“I would liken that to driving by and seeing an ISIS (Islamic State) flag,” he said. “I find it somewhat appalling as a Christian to fly that flag knowing what God did to Sodom and Gomorrah.”
Israel is the founder of Bible Believers, an organization that emphasizes confrontational evangelism and home Bible studies, according to his website. The group has about 80 chapters nationwide and “many more worldwide,” he said.
Israel said he visits Maui’s chapter, which has a handful of people, as often as he can and has been part of other demonstrations on the island. The group has been seen preaching on Front Street in Lahaina, at Maui Friday events and at last month’s Maui Pride Festival at Trinity Episcopal Church By-the-Sea in Kihei.
Israel said that his group does not “pick on homosexuals” and is an “equal opportunity rebuker” of sin. He did not believe speaking over a megaphone is intimidating and only uses it when necessary.
“They just don’t like what’s being preached,” he said.
Cordova said that Israel was “spewing hateful things” toward his congregation for being open and affirming. He said that the church began flying the rainbow flag over the summer to publicize its members’ acceptance of homosexuality.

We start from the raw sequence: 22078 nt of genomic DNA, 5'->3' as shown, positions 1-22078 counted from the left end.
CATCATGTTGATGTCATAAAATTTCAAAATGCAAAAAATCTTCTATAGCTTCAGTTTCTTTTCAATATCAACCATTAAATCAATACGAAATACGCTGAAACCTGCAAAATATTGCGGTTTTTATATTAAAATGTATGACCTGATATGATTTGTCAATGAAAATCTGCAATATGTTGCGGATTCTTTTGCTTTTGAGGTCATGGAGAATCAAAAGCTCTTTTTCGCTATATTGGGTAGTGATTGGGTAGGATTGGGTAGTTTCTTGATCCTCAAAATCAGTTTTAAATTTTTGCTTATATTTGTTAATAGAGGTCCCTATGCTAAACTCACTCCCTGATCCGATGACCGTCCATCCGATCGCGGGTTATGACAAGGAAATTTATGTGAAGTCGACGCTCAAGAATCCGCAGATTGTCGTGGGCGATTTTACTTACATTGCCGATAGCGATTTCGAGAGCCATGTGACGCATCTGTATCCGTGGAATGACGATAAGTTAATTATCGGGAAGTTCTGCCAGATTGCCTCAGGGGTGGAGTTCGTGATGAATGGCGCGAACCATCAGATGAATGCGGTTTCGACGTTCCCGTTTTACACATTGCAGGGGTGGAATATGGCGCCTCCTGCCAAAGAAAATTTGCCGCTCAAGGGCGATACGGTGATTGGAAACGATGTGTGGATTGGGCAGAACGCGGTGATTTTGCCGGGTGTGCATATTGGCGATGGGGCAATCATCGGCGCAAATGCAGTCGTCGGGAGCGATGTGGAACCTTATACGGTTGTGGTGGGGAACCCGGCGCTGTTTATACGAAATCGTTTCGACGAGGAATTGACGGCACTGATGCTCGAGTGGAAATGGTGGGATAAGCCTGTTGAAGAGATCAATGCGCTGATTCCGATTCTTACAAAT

“This was a reopening of the wound because this is why they came to this church — to get away from this type of hatred,” he said. “Especially those who have been church hurt.”
Cordova said neighbors came out in support of the church and complained about the noise and message. He questioned whether the men were allowed to be there as well because there is no sidewalk above the parking lot.
Mateo Caballero, legal director of American Civil Liberties Union of Hawaii, said he could not find any county ordinances addressing noise levels of megaphones or rules concerning parades, marches or protests. He said a permit from the chief of police may be required for funerals or parades of 100 or more people.
Caballero added that sidewalks are traditional public forums and that, in areas where there are no sidewalks, people are generally allowed to be in the street. He said police still have the authority to regulate traffic safety, but if the demonstrators are permitting the flow of traffic they are within their rights.